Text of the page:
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This August, Grease is the word. Again.

In celebration of three more screenings of the GREASE SING-ALONG this August, here are ten things you may not have known about the classic musical.

This August, Grease is the word. Again.

 

Every month we try and bring something new and different to the Alamo Drafthouse. Whether it’s a Quote-Along of TALLADEGA NIGHTS, a screening of STARSHIP TROOPERS with live pyrotechnics in the theater or a special appearance by filmmaker Kevin Smith, we are committed to bringing you fresh events and movies every month. Sometimes, though, our audience tells us loud and clear what it is they never get tired of seeing at Alamo. Thus is the case with GREASE. It would seem our Houston Alamo audiences are hopelessly devoted to the 1978 musical so, after two highly successful screenings in June, we’re bringing the GREASE SING-ALONG back to Houston for three shows in August.

 When it comes to Sing-Alongs at the Alamo Drafthouse, though, don’t expect us to just throw the lyrics on the screen and let you fend for yourself — we make the night a true event with props, games and a live host. We guarantee you will have a great time at GREASE or else we will revoke our T-bird or Pink Lady memberships.

To celebrate the three August screenings of the GREASE SING-ALONG at the Houston Alamo Drafthouse locations, here are ten things you may not have known about the film that helped make John Travolta a certifiable star.

  • The original stars envisioned for GREASE were Henry Winkler and Marie Osmond. Winkler, of HAPPY DAYS fame, turned down the role for fear of being typecast. Osmond walked away from the project because she did not agree with the film’s message that Sandy had to become a “bad girl” in order to get the guy.
  • GREASE 2 was released in 1982 with the hopes that the franchise would include at lease three sequels and a TV show. When the sequel flopped, the plans were scrapped. Talk of a sequel has come up every few years since — including scrapped plans for a sequel that would see John Travolta and Olivia Newton-John reprise their roles with Kylie Mingoue starring as their daughter.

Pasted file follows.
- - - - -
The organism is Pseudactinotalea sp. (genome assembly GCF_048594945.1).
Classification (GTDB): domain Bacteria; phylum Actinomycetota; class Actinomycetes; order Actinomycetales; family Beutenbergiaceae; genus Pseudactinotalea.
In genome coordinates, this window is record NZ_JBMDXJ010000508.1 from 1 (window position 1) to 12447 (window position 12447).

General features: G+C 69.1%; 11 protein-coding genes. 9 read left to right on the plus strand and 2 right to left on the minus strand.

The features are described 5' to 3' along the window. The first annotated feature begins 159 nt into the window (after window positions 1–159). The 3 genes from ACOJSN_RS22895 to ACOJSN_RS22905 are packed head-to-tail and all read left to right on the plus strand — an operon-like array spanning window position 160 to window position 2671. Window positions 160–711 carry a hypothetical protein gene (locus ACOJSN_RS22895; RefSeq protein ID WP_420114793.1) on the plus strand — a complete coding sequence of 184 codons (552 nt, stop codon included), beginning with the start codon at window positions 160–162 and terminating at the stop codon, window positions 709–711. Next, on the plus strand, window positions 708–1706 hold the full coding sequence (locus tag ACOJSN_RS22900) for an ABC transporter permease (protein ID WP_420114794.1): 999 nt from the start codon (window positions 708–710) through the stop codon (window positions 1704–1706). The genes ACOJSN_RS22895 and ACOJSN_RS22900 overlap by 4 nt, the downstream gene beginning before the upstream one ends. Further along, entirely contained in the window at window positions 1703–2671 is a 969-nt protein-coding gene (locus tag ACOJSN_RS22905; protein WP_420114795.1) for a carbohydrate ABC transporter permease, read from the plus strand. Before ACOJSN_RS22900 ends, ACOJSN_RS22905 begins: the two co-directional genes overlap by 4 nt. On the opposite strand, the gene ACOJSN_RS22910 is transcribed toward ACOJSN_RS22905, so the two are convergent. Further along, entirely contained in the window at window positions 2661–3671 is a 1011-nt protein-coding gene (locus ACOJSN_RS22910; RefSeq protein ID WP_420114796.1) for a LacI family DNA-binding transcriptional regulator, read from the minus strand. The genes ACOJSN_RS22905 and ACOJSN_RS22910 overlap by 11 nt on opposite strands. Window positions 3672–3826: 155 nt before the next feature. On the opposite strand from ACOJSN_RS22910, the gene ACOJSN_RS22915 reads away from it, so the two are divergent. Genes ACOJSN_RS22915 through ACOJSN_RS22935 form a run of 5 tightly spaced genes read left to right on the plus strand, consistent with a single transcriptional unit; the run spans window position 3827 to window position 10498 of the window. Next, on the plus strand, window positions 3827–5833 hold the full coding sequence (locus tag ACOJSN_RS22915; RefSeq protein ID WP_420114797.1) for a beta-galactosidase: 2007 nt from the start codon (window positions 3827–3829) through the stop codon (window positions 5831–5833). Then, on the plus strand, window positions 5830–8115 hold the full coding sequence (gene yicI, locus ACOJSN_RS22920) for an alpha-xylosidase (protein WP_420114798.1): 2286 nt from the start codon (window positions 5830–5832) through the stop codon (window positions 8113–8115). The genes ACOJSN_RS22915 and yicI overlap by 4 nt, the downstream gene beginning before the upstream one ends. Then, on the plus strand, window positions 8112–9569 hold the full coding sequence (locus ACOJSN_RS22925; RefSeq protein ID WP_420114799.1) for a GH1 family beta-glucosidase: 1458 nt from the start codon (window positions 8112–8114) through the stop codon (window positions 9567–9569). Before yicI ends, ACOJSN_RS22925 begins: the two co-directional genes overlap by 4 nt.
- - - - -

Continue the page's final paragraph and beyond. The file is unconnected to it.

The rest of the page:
• The opening theme song “Grease” may have been sung by former teen idol Franke Vallie but it was written by Barry Gibb, the front man of the Bee Gees who had previously collaborated with John Travolta for the soundtrack to SATURDAY NIGHT FEVER.
  • Lucie Arnaz, daughter of Lucille Ball, was the first choice to play Rizzo. The part went to Stockard Channing after Ball allegedly called Paramount and said, “I used to own that studio; my daughter’s not doing a screen test!” Gee, thanks mom.
  • In the original play, Kenickie sings “Greased Lightening.” John Travolta allegedly used his clout as the film’s star to have his character sing it in the movie. While at first Jeff Conaway (who had previously played Danny Zuko in the Broadway version of the musical) at first refused to budge, he eventually gave in to Travolta’s pressure. To add salt to the wound, Jeff Conaway had to walk stooped whenever he was in a scene with John Travolta so that Travolta would appear taller.
  • During production, the film had set up a product placement deal with Coca-Cola but sometime before the film’s release, the deal fell through. Any Coke products you may glimpse during the movie were blurred beyond recognition – including a huge hanging banner in the diner scenes. The soundtrack album featured photos of Pepsi products.
  • Harry Reems, star of legendary porn film DEEP THROAT, was originally supposed to play Coach Calhoun in the movie. The studio got nervous due to the federal government’s prosecution of the actor over his work in the porno and he was replaced by Sid Caesar. For more on this story, check out the excellent documentary INSIDE DEEP THROAT.
  • According to legend, the scene in Frenchy’s bedroom where Rizzo mentions Elvis Presley in a lyric was filmed on the same day Elvis died.
  • Ever wonder why Danny Zuko rubs plastic wrap over his crotch during the song “Greased Lightening”? This is a reference to a bit from the original stage play that talked about using plastic wrap as a makeshift condom. This scene, along with much more blatantly sexual content, was cut by censors to help clean up what is arguably still a pretty dirty movie.
  • The film was released in Spain as “Brilliantina” (or Brilliantine). This is due to the fact that its English title translated as “fat” in Spanish.

Thursday, August 4 @ 7:30 PM - Mason Park

Saturday, August 13 @ 7:30 PM - Mason Park

Wednesday, August 24 @ 7:30 PM - West Oaks

 

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